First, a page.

Here are some interesting tidbits of knowledge you may or may not know about the US Dollar Index.

  1. The US Dollar Index is not a currency.

    The most important thing to understand about USDX is that it is not an actual currency, but rather a weighted basket of individual currencies (analogous to a stock market index like the Dow Jones Industrial Average) indexed to provide a relative measure of the US Dollar as it trades against these currencies. As of April, 2015, the constitution of the Index was as shown in the pie chart below. As indicated, the single most important weighting was for the Euro, which constituted 57.6% of the total valuation of the index. In practical terms, this means that the Euro exerts an influence, in weighted terms that is more than four times as significant as the next most heavily weighted currency in the index, the Japanese Yen. Put more plainly, the highest correlation of the USDX to any individual currency pair is to EUR/USD.

    USDX Weightings

    The list of individual currencies included in the USDX has been changed only once since its inception in 1973, when the Bretton Woods system was dismantled, allowing the Dollar to be traded freely and without a peg to the gold standard. That change occurred in 1999, when several European currencies were subsumed by the Euro, so that the predecessor currencies of Germany and France were no longer included.

  2. The US Dollar Index goes by several different tickers and two different price formats.

  3. Unlike the Euro, or Pound Sterling, or the Singapore Dollar, or virtually any currency you care to name, the US Dollar Index has more than one ticker. In this service, we use the commonly accepted “USDX” moniker. But you can find the Dollar Index also referred to elsewhere as “DXY”, “$DXY”, “US@DX”, “NDX”, “IND”, “$IND”, “$USD”, and “DXX”. The price quote for USDX is a five-digit quote (before the decimal) and so in April, 2015, a price figure of 12,000 was typical. By contrast, the price quote for DXY is a two-digit quote (before the decimal) and so in April, 2015, a corresponding price figure on that index of 98.00 was typical. Despite the differences in tickers and denomination of price quote, all the above noted index instruments reflect the same relative price movement at any given time.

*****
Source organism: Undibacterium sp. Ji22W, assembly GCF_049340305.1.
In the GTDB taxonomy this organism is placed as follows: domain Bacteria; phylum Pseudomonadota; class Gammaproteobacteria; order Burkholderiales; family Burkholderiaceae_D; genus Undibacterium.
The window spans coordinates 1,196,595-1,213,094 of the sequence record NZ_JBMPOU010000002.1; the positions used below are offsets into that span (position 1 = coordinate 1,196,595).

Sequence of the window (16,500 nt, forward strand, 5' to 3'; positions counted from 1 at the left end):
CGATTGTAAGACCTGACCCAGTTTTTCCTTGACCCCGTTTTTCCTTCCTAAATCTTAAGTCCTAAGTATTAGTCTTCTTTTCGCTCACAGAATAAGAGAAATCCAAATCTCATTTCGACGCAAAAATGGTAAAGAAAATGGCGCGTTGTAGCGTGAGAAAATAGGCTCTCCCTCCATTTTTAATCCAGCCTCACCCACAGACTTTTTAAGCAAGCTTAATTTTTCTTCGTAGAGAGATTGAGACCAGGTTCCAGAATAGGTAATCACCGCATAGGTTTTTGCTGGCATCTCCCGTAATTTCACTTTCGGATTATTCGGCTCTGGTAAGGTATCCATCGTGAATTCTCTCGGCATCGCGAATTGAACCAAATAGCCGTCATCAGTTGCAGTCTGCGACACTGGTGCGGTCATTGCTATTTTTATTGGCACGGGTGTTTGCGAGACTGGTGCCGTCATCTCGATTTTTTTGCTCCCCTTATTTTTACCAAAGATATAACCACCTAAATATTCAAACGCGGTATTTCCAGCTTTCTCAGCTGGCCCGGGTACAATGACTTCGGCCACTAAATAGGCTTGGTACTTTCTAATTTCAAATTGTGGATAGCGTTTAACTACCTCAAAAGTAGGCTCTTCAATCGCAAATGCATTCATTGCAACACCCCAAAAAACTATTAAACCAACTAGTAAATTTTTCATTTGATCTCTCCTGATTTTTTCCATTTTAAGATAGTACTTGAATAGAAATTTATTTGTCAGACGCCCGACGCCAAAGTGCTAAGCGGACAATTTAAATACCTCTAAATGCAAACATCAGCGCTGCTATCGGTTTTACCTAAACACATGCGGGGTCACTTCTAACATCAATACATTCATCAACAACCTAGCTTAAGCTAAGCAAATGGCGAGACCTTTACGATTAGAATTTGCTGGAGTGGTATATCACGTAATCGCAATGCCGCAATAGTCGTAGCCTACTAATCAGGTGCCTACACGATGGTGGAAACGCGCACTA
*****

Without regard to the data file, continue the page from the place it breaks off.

• USDX
    • DXY
    • $DXY
    • US@DX
    • NDX
    • IND
    • $IND
    • $USD
    • DXX

  4. USDX is traded as a Futures contract and also as an Exchange-Traded Fund (ETF).

    USDX can be traded as a Futures contract on the Intercontinental Exchange (ICE), with roughly the same 24/6 availability as the Forex market, from Sunday evening New York time, to Friday afternoon New York time. Additionally, the US Dollar is accessible as an ETF (Exchange Traded Fund), of which the most popular, as of April, 2015 included the following:

    • UUP: DB USD Index Bullish
    • USDU: Bloomberg U.S. Dollar Bullish Fund
    • UUPT: 3x Long U.S. Dollar Index Futures ETN
    • UDN: DB USD Index Bearish
    • UDNT: 3x Short U.S Dollar Index Futures ETN

  5. The DXY (two-digit) version of the price quote for the Dollar Index has a special meaning.

    Because the USDX commenced in 1973 with an initial value of exactly 100.00, wherever the Index level stands at any given time indicates its relative value in relation to its 1973 starting point. Since that time, the DYX (two-digit) price quote has ranged from an all-time high of 164.72 in February, 1985, to an all-time low of 70.698 in March, 2008. That means that the 1985 high represented roughly 65% higher relative value in than in 1973, and the 2008 low reflected a relative decrease in value of almost 30% from 1973. At given time in history, you can tell the relative value of the Dollar, not only against other currencies, but against its historical range dating from inception of the index in 1973.

  6. The US Dollar has a pervasive influence on the entire global Forex market.

    By far, the single most pervasive and widely influential currency in terms of share of total annual daily turnover in the global Forex market, is the US Dollar. According to the Bank of International Settlements Triennial Survey form 2013, in that year, the US Dollar (quote) “remained the dominant vehicle currency; it was on one side of 87% of all (Forex) trades in April 2013”. The next most widely traded currency was the Euro, but its share fell relative to the Dollar from 2010 to 2013. Reflecting the dominance firstly of the US Dollar and secondly of the Euro, the EUR/USD pair was the single most widely traded in 2013, constituting 24.1% of average daily turnover in the global Forex market and almost double in terms of significance to the next most widely traded pair that year, which was USD/JPY. Simply put, if the US Dollar is the one individual currency amongst all that has an outsized significance in terms of daily price action and turnover, then it only makes logical sense that a trader making buys and sells on any currency pair involving the USD should take the time to understand what is happening with this critical benchmark.

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